How many times have you driven by Dirty Frank's Downtown and - even in miserable weather - seen that "I knew it" line out the door and decided to dine elsewhere? If you haven't, I've done it enough for the both of us. That's why I'm a fan of the far-more-spacious and almost-never-a-wait new Dirty Frank's in Westgate.
How many times have you driven by Dirty Frank’s Downtown and — even in miserable weather — seen that “I knew it” line out the door and decided to dine elsewhere? If you haven’t, I’ve done it enough for the both of us. That’s why I’m a fan of the far-more-spacious and almost-never-a-wait new Dirty Frank’s in Westgate.
At first glance, its unglamorous neighborhood isn’t particularly endearing. But it’s really not that far off the eatin’ path, and once you easily claim a seat and realize how this amusing hot doggerie has been embraced by build-it-and-we’ll-come locals, you’ll know Dirty Frank’s West is in exactly the right place. Plus, DFW is so refreshingly not-trying-too-hard-to-be-cool cool, that — if you’re like me — you’ll wind up wishing you could take it home with you for a nightcap.
With its worn-in woody “mid-century modern” look and large bar gussied up by mirrors and vintage wallpaper murals, it’s sorta time-warpy in there. See, DFW sports the kind of rare makeover that deeply honors its past — as both an old coney joint and a dive bar — while simultaneously proclaiming a new identity.
Fans of the original Frank’s will feel right at home. This means, like its Downtown sib, DFW’s walls are plastered with Alex Katz-flat portraits of ’80s rock icons and athletes. This is the delightful work of Philadelphia-based artist Thom Lessner (Liz’s brother), and it’s something to be thankful for.
Be likewise thankful that your original Frank’s menu favorites appear here, along with a few Westside-referencing items. From the former is the pineapple-juice-and-hot-sauce-spiked neon green pint of silly fun called Hot Rod Slush ($3); it’s even more tickly with a blast of tequila ($4 extra). From the latter group is the self-explanatory West Broad Stagger (can of Burger and shot of Old Crow, $4). There’s also an up-to-date slate of priced-better-than-most-places draft beers.
Foodwise, the properly salty, dinery and meat-inflected Hilltop Bean Soup is one of many great deals ($3). I liked its mix of beans and vinegary background, and I loved its three lagniappe jalapeno-flecked hush puppies.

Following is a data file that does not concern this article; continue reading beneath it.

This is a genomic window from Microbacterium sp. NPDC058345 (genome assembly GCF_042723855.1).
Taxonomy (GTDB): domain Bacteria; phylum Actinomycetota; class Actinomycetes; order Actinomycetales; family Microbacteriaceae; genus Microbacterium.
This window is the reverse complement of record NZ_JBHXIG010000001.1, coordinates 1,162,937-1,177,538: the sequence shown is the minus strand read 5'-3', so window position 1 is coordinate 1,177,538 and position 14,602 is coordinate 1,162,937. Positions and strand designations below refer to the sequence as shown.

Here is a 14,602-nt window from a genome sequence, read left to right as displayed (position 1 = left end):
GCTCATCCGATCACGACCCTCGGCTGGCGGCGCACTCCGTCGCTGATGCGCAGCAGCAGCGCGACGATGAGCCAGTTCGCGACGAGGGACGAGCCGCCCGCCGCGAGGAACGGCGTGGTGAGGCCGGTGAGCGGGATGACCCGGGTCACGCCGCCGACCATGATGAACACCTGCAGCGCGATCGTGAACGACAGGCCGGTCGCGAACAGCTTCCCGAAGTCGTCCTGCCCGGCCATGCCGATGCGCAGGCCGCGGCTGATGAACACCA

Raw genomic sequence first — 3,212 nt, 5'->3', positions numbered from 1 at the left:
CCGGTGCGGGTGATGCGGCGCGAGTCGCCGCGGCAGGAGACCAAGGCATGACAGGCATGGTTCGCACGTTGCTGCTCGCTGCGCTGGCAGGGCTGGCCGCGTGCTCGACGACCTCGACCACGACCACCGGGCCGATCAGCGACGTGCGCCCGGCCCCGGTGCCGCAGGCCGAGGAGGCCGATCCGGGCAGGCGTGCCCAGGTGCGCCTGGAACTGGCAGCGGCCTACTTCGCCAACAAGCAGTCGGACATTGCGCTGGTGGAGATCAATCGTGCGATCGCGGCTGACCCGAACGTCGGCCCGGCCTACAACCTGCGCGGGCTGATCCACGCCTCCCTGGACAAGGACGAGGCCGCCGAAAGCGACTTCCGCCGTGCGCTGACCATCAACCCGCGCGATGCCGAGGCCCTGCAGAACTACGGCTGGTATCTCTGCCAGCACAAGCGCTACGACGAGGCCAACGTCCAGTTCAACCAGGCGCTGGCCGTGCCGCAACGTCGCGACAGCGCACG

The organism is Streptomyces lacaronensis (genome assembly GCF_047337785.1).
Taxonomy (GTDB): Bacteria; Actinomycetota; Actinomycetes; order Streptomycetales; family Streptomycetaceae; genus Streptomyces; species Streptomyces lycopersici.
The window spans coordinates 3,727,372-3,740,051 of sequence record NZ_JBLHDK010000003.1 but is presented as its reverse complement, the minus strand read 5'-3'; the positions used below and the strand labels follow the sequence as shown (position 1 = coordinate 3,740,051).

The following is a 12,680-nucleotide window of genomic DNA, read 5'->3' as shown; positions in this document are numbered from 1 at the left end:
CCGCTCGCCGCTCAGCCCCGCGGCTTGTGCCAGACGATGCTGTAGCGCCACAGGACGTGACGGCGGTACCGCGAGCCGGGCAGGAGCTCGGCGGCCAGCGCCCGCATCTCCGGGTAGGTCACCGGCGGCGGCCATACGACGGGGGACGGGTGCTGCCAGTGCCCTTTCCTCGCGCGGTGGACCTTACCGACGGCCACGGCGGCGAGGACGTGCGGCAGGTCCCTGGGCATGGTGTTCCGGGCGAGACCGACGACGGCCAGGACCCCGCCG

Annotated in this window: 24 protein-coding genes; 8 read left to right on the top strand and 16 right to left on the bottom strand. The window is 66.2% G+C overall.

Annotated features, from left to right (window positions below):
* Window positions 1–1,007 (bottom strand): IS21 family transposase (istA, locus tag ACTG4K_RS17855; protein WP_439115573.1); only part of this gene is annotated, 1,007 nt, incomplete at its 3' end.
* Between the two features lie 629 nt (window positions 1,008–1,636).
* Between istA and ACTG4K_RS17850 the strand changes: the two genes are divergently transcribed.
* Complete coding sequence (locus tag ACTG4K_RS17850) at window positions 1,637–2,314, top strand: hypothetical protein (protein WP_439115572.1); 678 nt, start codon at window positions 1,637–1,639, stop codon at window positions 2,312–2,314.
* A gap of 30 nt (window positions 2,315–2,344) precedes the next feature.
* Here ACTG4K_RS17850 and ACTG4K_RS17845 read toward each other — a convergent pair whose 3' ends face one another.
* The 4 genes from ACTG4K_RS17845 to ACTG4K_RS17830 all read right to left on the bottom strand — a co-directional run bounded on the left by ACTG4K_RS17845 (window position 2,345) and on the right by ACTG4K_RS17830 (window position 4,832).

Getting to the wiener of the matter (most are $3-$3.50), Mari Ann’s Westgate Dog exemplifies DFW’s aesthetic and appeal: Chicago-style steamed poppy-seeded buns, Chicago-style tube-steaks from famed Vienna Beef, and over-the-toppings (shredded cheese, semi-chewy soft pretzel bites, “bar” cheese sauce and good dark mustard).
As with most wieners here, you can — and should — get your Mari Ann butterflied and crisply “charred” for free and/or upsized (for a worth-it $.75) to a smoky and salty Polish sausage or a juicy and peppery bratwurst. Pro-tip: DFW’s first-rate, must-have handcut fries ($2!) outscored the cream sauce Mac & Cheese ($3).
Other crazily crave-able frankfurter combinations include the irresistible Cowgirl Carmen (shredded cheddar and meaty coney sauce playing off the corny crunch of Fritos); trash-tastic Classy Lady (cheese sauce and crushed potato chips); and the classic West Virginia Slaw (coney sauce plus onions contrapuntally creamed by fresh-tasting slaw).
Among DFW’s other myriad combos are “Premium Dogs” like the recommended Whoa Nellie ($4), with real beef brisket and barbecue sauce. There are also bacon-wrapped weenies goofily listed under “Viva Baconia!” like a torta-riffing The Sonoran ($4.50), with dense refried beans, green salsa, tomatoes, cheese, mayo and onions.
Rest assured, though, that whatever you might order from cut-loose and damn-cheap DFW is bound to be a lotta good, messy fun … without a punishing wait.
Photos by Meghan Ralston